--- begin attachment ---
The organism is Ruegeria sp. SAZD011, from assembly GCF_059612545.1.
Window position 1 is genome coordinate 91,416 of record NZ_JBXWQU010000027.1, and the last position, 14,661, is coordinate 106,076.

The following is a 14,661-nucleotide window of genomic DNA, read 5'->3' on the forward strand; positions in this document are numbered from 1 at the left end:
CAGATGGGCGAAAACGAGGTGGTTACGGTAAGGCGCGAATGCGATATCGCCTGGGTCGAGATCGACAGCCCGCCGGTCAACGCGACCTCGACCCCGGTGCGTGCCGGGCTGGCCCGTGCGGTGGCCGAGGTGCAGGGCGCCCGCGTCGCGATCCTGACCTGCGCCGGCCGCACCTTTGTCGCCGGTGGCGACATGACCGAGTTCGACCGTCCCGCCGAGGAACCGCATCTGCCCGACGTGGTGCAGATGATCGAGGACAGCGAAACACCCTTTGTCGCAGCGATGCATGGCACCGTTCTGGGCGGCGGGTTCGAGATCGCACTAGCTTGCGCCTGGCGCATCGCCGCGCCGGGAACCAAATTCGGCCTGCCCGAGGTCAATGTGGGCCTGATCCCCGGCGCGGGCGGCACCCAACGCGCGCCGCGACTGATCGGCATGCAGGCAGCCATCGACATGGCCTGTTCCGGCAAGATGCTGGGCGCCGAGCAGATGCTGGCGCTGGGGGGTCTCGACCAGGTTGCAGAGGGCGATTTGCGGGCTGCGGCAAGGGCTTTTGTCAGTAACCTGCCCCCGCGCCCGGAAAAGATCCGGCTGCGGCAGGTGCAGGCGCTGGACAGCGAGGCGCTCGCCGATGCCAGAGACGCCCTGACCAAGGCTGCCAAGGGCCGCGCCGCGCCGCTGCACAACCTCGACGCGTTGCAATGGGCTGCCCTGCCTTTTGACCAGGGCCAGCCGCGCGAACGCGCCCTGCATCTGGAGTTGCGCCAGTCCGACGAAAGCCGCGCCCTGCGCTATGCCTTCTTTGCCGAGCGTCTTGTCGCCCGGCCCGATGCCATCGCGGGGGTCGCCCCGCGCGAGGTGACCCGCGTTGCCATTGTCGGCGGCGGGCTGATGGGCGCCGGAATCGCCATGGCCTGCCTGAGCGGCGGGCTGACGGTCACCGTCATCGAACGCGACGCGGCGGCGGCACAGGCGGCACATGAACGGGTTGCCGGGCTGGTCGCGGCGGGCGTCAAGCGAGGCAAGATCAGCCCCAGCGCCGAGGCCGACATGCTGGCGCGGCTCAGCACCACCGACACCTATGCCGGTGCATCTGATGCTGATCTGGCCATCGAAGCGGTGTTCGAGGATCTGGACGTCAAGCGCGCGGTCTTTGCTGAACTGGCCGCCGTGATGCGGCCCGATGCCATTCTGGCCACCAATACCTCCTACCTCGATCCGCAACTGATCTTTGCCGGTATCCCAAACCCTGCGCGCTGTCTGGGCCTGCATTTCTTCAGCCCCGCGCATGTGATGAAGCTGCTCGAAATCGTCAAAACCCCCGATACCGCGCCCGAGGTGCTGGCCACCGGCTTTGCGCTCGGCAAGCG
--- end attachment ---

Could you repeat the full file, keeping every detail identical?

The organism is Ruegeria sp. SAZD011, from assembly GCF_059612545.1.
Window position 1 is genome coordinate 91,416 of record NZ_JBXWQU010000027.1, and the last position, 14,661, is coordinate 106,076.

The following is a 14,661-nucleotide window of genomic DNA, read 5'->3' on the forward strand; positions in this document are numbered from 1 at the left end:
CAGATGGGCGAAAACGAGGTGGTTACGGTAAGGCGCGAATGCGATATCGCCTGGGTCGAGATCGACAGCCCGCCGGTCAACGCGACCTCGACCCCGGTGCGTGCCGGGCTGGCCCGTGCGGTGGCCGAGGTGCAGGGCGCCCGCGTCGCGATCCTGACCTGCGCCGGCCGCACCTTTGTCGCCGGTGGCGACATGACCGAGTTCGACCGTCCCGCCGAGGAACCGCATCTGCCCGACGTGGTGCAGATGATCGAGGACAGCGAAACACCCTTTGTCGCAGCGATGCATGGCACCGTTCTGGGCGGCGGGTTCGAGATCGCACTAGCTTGCGCCTGGCGCATCGCCGCGCCGGGAACCAAATTCGGCCTGCCCGAGGTCAATGTGGGCCTGATCCCCGGCGCGGGCGGCACCCAACGCGCGCCGCGACTGATCGGCATGCAGGCAGCCATCGACATGGCCTGTTCCGGCAAGATGCTGGGCGCCGAGCAGATGCTGGCGCTGGGGGGTCTCGACCAGGTTGCAGAGGGCGATTTGCGGGCTGCGGCAAGGGCTTTTGTCAGTAACCTGCCCCCGCGCCCGGAAAAGATCCGGCTGCGGCAGGTGCAGGCGCTGGACAGCGAGGCGCTCGCCGATGCCAGAGACGCCCTGACCAAGGCTGCCAAGGGCCGCGCCGCGCCGCTGCACAACCTCGACGCGTTGCAATGGGCTGCCCTGCCTTTTGACCAGGGCCAGCCGCGCGAACGCGCCCTGCATCTGGAGTTGCGCCAGTCCGACGAAAGCCGCGCCCTGCGCTATGCCTTCTTTGCCGAGCGTCTTGTCGCCCGGCCCGATGCCATCGCGGGGGTCGCCCCGCGCGAGGTGACCCGCGTTGCCATTGTCGGCGGCGGGCTGATGGGCGCCGGAATCGCCATGGCCTGCCTGAGCGGCGGGCTGACGGTCACCGTCATCGAACGCGACGCGGCGGCGGCACAGGCGGCACATGAACGGGTTGCCGGGCTGGTCGCGGCGGGCGTCAAGCGAGGCAAGATCAGCCCCAGCGCCGAGGCCGACATGCTGGCGCGGCTCAGCACCACCGACACCTATGCCGGTGCATCTGATGCTGATCTGGCCATCGAAGCGGTGTTCGAGGATCTGGACGTCAAGCGCGCGGTCTTTGCTGAACTGGCCGCCGTGATGCGGCCCGATGCCATTCTGGCCACCAATACCTCCTACCTCGATCCGCAACTGATCTTTGCCGGTATCCCAAACCCTGCGCGCTGTCTGGGCCTGCATTTCTTCAGCCCCGCGCATGTGATGAAGCTGCTCGAAATCGTCAAAACCCCCGATACCGCGCCCGAGGTGCTGGCCACCGGCTTTGCGCTCGGCAAGCG